Dixons job cuts:
DIXONS CARPHONE is to slash 800 jobs amid a tidal wave of retail cuts as the bombed-out high street fights for survival.
The firm is axing the store manager roles in an attempt to slim down and save cash. It comes just four months after Dixons said all its 531 standalone Carphone Warehouse shops would shut, leading to 2,900 job losses. About 3pc of the company’s overall workforce in the UK and Ireland will be affected by the redundancies. Bosses want to overhaul the way their shops are run to have more staff working across both electricals and mobile.
The company said that some laid-off workers may be able to get a job with ShopLive, a personal shopping service which allows Dixons customers to browse goods from their home using a video link to stores.
Mark Allsop, chief operating officer, said: “We remain committed to our stores as part of an omnichannel future, where we offer the best of online and stores to our customers.”
Its decision to pull the plug on Carphone Warehouse came after years of losses at the mobile phone division, which it is now trying to better integrate into its Currys PC World stores. Fewer customers have been renewing their phones and demand for mobile contracts is down.
Dixons Carphone shares have fallen more than 80pc in the past five years but closed up 6.5pc at 79.4p, valuing the company at £925m.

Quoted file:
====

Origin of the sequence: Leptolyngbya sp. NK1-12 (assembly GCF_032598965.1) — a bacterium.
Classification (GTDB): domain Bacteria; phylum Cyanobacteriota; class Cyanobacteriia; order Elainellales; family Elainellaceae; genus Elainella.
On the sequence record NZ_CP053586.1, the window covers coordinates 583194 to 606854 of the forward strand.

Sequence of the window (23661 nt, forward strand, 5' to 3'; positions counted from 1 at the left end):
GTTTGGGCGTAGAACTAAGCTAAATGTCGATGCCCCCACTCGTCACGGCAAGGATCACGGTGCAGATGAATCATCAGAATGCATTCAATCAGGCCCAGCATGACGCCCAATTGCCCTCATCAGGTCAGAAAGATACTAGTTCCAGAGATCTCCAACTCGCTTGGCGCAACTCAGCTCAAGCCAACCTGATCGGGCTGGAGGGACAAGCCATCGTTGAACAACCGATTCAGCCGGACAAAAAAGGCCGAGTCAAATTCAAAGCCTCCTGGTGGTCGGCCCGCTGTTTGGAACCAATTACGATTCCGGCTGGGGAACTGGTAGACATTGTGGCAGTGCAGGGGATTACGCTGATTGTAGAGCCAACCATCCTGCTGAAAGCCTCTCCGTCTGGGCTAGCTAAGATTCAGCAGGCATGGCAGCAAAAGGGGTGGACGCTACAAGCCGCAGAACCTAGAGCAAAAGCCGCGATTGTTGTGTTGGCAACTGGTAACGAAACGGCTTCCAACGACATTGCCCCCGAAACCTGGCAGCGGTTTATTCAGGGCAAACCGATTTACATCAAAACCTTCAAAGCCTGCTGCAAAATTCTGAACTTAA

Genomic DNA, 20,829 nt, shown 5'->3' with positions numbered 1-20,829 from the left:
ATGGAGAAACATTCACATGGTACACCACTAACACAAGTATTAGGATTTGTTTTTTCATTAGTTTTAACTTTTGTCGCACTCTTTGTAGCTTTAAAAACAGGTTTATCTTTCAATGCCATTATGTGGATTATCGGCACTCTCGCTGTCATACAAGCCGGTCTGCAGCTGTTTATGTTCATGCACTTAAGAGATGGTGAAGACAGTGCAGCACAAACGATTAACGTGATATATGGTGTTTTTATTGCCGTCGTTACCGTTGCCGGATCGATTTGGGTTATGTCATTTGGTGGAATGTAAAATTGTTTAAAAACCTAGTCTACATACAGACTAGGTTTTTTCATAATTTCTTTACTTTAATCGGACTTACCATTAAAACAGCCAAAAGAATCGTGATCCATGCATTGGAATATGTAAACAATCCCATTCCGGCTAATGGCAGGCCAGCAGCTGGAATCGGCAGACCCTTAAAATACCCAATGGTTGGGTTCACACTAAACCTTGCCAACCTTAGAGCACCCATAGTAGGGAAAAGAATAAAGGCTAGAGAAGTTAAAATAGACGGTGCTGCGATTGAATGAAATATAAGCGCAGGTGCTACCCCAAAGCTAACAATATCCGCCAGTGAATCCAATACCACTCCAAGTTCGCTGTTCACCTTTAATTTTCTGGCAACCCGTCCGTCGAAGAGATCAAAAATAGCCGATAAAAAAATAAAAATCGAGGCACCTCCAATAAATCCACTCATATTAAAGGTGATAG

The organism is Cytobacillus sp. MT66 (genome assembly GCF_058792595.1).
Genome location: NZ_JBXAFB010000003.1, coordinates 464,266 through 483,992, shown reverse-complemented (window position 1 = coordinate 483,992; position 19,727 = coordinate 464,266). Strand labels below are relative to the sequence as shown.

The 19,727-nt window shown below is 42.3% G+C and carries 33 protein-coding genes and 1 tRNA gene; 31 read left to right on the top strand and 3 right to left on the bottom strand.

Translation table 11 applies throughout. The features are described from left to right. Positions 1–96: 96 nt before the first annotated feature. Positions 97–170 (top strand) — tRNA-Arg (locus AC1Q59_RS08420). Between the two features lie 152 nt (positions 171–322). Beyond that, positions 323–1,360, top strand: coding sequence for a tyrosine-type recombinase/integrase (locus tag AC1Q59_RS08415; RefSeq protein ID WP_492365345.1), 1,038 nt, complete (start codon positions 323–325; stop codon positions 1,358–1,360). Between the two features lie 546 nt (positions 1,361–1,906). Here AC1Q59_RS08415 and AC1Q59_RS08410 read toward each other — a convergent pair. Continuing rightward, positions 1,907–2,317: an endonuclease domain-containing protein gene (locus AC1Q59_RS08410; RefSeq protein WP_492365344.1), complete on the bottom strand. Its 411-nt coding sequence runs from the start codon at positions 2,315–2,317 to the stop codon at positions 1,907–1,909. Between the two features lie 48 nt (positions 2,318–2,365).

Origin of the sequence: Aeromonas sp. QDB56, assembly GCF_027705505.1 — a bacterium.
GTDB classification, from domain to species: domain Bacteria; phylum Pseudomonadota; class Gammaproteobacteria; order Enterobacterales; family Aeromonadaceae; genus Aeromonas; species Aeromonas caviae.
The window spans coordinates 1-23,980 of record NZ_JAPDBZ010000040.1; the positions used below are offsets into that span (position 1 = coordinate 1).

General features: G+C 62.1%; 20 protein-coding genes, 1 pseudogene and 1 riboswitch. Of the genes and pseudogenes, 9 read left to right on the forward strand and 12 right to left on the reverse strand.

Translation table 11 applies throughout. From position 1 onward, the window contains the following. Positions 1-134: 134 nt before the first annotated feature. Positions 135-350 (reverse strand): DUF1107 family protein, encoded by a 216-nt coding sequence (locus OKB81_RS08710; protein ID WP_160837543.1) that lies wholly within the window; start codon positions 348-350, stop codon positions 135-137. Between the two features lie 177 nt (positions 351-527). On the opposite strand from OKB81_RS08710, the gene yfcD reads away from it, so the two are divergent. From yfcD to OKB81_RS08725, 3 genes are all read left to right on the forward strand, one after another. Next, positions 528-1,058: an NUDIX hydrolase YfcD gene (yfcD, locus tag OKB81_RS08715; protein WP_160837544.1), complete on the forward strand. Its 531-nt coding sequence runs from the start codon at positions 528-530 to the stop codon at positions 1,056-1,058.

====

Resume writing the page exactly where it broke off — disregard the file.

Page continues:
The job cuts at Dixons are the latest blow to the high street after lockdown turbo-charged the drift towards online shopping. Drastic job cuts have been unveiled by retailers including John Lewis, Marks & Spencer, Debenhams and Sir Philip Green’s retail group Arcadia.
In July, the business warned the pandemic would delay the return of the loss-making phone business to profitability, but most of its products have been selling in lockdown as consumers move online to purchase large-screen TVs, and computing and gaming equipment. It reported underlying pre-tax profits of £166m for the year to May, compared with £339m for the previous year.
On a statutory basis, it posted narrowing pre-tax losses of £140m, down from losses of £259m the year before.
Alex Baldock, the chief executive, who joined in 2018, is trying to turn its fortunes around.